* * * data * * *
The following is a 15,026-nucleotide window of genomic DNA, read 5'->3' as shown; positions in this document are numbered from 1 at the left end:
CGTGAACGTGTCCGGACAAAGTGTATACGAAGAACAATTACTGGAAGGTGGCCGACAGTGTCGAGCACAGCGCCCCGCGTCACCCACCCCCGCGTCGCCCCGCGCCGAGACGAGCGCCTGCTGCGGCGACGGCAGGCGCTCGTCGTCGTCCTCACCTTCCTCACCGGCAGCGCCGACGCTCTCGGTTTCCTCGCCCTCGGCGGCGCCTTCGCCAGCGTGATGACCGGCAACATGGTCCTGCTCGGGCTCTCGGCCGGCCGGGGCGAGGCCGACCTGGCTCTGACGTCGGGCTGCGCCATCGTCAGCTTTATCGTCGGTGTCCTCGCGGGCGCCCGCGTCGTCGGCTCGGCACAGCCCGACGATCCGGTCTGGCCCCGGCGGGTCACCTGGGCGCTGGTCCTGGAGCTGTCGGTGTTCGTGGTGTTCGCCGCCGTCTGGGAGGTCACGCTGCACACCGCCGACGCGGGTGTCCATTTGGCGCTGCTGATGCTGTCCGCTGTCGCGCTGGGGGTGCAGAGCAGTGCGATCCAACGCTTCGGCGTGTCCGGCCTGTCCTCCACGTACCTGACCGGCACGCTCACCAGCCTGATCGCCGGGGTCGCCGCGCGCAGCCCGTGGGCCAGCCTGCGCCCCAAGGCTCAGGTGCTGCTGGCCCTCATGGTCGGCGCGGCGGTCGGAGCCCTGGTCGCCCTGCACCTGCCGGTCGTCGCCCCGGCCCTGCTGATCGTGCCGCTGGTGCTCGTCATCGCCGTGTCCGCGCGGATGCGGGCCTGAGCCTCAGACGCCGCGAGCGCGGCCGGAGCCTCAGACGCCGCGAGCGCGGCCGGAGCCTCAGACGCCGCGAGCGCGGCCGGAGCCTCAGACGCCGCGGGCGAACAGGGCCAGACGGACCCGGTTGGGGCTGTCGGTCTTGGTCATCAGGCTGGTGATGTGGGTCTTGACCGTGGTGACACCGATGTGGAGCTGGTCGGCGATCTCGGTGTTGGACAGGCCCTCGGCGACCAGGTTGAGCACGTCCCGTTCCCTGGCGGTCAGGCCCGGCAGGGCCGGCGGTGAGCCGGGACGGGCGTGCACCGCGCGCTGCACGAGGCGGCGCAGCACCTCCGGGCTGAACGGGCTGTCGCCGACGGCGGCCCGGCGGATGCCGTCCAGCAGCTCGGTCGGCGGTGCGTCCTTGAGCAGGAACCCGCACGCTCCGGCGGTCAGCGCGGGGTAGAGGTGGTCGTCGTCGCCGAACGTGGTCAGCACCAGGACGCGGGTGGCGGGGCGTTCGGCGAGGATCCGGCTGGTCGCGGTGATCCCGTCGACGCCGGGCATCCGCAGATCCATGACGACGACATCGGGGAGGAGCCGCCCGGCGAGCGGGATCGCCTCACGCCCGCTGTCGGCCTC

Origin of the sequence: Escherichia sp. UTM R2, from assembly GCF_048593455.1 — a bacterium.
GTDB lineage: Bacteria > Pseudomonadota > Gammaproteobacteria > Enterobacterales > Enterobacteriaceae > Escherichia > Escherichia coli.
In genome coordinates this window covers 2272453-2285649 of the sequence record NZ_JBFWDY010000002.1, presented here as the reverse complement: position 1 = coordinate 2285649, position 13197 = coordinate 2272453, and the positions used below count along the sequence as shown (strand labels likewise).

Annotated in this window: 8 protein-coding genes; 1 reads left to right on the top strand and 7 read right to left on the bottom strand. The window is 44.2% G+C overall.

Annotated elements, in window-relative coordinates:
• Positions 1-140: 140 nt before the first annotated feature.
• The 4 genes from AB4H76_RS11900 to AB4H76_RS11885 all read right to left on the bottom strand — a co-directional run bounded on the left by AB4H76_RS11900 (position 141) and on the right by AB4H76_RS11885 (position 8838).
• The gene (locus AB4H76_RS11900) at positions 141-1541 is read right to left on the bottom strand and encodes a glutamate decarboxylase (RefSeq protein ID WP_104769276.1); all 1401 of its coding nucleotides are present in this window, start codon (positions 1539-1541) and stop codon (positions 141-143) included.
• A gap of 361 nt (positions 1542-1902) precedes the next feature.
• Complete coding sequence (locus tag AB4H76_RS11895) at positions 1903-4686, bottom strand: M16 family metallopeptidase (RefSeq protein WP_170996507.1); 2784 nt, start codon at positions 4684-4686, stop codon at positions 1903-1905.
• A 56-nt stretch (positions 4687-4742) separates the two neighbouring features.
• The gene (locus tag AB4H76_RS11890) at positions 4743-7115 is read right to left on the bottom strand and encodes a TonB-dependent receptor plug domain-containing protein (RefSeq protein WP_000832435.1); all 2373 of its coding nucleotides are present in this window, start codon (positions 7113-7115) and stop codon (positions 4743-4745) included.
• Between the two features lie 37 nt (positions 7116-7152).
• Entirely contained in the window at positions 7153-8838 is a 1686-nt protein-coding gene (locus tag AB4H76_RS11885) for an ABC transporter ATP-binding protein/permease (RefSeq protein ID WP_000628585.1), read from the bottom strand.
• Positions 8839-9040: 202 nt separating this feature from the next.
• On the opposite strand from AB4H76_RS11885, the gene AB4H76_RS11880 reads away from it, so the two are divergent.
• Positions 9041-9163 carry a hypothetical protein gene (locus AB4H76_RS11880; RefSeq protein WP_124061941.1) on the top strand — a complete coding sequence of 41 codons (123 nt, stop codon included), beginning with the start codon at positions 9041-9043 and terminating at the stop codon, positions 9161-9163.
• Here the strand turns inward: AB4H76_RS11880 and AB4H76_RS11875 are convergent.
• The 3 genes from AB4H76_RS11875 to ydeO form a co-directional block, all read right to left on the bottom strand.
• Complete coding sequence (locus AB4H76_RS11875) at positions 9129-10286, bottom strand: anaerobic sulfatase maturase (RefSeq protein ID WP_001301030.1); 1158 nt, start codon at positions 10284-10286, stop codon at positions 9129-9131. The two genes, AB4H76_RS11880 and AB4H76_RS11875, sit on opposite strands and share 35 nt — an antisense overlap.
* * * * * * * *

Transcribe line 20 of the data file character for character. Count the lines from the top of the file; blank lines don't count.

• Here the strand turns inward: AB4H76_RS11880 and AB4H76_RS11875 are convergent.